Microsoft broke the $7.5 billion down into two parts: Goodwill and intangible assets. Both took a pounding in fiscal 2015.
Microsoft slashed the goodwill it had recorded for the Nokia acquisition from $5.35 billion to just $116 million -- a 98 percent reduction -- and erased all the phone division's intangible assets. "We estimate that we have no significant residual value related to our intangible assets," Microsoft acknowledged.
And what of the $660 million in annual cost savings that Ballmer's regime said would be realized by the Nokia acquisition? Gone, too, as revenue from the Phone Hardware group plummeted and gross margin evaporated.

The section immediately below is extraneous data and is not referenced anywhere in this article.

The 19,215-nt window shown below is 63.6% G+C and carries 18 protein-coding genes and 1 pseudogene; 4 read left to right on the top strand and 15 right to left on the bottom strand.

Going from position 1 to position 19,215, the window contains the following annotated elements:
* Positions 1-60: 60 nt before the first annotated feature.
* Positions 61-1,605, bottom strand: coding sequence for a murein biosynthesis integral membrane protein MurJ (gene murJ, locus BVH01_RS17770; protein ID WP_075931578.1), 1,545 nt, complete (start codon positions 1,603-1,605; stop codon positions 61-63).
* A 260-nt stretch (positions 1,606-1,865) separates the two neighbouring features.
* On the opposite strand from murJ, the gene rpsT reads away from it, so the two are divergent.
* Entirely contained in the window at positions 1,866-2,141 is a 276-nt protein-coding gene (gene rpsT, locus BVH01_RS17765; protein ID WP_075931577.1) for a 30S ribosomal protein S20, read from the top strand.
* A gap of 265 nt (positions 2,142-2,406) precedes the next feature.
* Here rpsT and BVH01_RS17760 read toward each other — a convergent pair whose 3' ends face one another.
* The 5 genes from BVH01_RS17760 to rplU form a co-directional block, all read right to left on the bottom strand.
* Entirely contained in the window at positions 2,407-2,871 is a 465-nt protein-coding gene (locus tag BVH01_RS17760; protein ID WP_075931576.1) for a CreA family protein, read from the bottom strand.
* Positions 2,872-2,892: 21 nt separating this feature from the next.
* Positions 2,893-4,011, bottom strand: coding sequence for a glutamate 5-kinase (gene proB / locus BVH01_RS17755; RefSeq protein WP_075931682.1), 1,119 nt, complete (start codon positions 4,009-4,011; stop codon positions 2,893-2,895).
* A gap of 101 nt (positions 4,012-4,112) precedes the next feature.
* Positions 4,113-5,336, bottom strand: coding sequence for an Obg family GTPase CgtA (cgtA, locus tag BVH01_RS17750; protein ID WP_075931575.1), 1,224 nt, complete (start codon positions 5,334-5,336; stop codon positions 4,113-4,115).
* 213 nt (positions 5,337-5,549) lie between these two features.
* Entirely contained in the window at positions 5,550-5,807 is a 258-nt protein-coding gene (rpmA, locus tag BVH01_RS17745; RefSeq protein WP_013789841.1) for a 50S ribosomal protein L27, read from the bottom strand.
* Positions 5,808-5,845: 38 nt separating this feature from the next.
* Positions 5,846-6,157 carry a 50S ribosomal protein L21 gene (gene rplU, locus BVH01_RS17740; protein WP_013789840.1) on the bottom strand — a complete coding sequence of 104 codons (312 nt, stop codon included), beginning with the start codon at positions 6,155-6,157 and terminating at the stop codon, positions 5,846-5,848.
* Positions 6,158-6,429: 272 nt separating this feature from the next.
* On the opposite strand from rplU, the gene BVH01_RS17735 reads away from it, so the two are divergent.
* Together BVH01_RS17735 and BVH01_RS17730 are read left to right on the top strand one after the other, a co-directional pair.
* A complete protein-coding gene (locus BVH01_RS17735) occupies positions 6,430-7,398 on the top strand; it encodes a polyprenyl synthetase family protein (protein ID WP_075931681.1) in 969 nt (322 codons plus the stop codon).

Nadella has remained firm, however, that Microsoft will continue to manufacture and market smartphones, even after $10 billion has gone up in smoke.
"I think we want to be smart about how many of these phones do we want to generate, how many, which price points we want to participate," Nadella said in an earnings call last month with Wall Street. "That's where you will see the most significant operational changes from how we operated last year to the coming year."
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